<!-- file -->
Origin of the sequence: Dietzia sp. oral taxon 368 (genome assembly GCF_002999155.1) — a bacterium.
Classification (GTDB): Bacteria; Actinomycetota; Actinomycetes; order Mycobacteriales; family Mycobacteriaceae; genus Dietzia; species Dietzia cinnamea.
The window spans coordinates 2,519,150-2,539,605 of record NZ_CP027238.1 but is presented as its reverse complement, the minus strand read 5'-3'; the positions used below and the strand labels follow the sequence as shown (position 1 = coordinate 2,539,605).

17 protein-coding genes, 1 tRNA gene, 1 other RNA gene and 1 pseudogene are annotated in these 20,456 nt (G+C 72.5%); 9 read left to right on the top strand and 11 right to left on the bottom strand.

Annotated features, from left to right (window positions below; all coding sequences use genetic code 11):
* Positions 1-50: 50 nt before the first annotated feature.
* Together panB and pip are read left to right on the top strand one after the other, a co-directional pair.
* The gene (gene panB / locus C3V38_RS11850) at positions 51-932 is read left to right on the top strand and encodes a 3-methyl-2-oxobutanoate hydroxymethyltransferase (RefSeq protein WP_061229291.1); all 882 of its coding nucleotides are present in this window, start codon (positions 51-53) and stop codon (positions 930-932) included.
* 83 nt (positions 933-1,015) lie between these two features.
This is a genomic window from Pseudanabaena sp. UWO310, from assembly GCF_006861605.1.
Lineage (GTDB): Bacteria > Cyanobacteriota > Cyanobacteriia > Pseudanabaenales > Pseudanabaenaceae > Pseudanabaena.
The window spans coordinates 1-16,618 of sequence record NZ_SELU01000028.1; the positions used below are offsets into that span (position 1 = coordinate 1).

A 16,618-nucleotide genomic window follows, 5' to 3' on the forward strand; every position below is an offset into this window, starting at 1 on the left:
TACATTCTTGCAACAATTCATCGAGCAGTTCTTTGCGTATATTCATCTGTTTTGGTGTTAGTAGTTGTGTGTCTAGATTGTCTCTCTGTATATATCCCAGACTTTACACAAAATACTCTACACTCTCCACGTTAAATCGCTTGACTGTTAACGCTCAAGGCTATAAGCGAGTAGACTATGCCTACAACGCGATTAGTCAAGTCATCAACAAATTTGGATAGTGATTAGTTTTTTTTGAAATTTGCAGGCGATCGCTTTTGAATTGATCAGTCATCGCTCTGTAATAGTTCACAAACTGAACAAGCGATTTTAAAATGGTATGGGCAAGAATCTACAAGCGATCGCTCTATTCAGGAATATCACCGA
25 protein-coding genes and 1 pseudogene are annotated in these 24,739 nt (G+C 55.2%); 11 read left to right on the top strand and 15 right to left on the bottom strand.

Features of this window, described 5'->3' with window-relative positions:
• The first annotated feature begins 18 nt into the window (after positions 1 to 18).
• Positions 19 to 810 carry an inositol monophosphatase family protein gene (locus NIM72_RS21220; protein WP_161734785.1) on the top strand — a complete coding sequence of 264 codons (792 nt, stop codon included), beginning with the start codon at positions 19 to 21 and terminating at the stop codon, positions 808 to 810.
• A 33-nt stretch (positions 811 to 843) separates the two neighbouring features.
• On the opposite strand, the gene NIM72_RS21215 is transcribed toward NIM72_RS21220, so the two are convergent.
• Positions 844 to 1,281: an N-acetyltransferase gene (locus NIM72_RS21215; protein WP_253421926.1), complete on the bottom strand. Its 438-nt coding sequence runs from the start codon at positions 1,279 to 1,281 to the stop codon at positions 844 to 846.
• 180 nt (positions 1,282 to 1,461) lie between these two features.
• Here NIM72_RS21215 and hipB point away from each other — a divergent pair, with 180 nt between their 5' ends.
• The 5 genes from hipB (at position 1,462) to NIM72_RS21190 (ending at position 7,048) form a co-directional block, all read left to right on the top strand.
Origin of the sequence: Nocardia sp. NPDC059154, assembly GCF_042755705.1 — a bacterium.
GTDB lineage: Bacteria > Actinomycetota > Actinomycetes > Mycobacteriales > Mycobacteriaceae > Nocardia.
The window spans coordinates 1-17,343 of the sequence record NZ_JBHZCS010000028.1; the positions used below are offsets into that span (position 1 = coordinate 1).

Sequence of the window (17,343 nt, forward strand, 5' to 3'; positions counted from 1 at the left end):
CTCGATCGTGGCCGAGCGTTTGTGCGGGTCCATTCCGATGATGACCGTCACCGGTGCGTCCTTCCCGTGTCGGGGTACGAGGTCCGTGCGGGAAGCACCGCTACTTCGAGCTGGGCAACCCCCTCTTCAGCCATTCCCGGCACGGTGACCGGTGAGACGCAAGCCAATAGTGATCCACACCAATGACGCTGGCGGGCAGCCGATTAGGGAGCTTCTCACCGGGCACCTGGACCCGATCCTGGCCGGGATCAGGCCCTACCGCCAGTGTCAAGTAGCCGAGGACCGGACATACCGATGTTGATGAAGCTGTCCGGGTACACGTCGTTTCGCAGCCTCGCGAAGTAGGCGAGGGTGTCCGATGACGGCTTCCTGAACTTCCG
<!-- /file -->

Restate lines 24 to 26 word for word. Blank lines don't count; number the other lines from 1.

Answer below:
• The 5 genes from hipB (at position 1,462) to NIM72_RS21190 (ending at position 7,048) form a co-directional block, all read left to right on the top strand.
Origin of the sequence: Nocardia sp. NPDC059154, assembly GCF_042755705.1 — a bacterium.
GTDB lineage: Bacteria > Actinomycetota > Actinomycetes > Mycobacteriales > Mycobacteriaceae > Nocardia.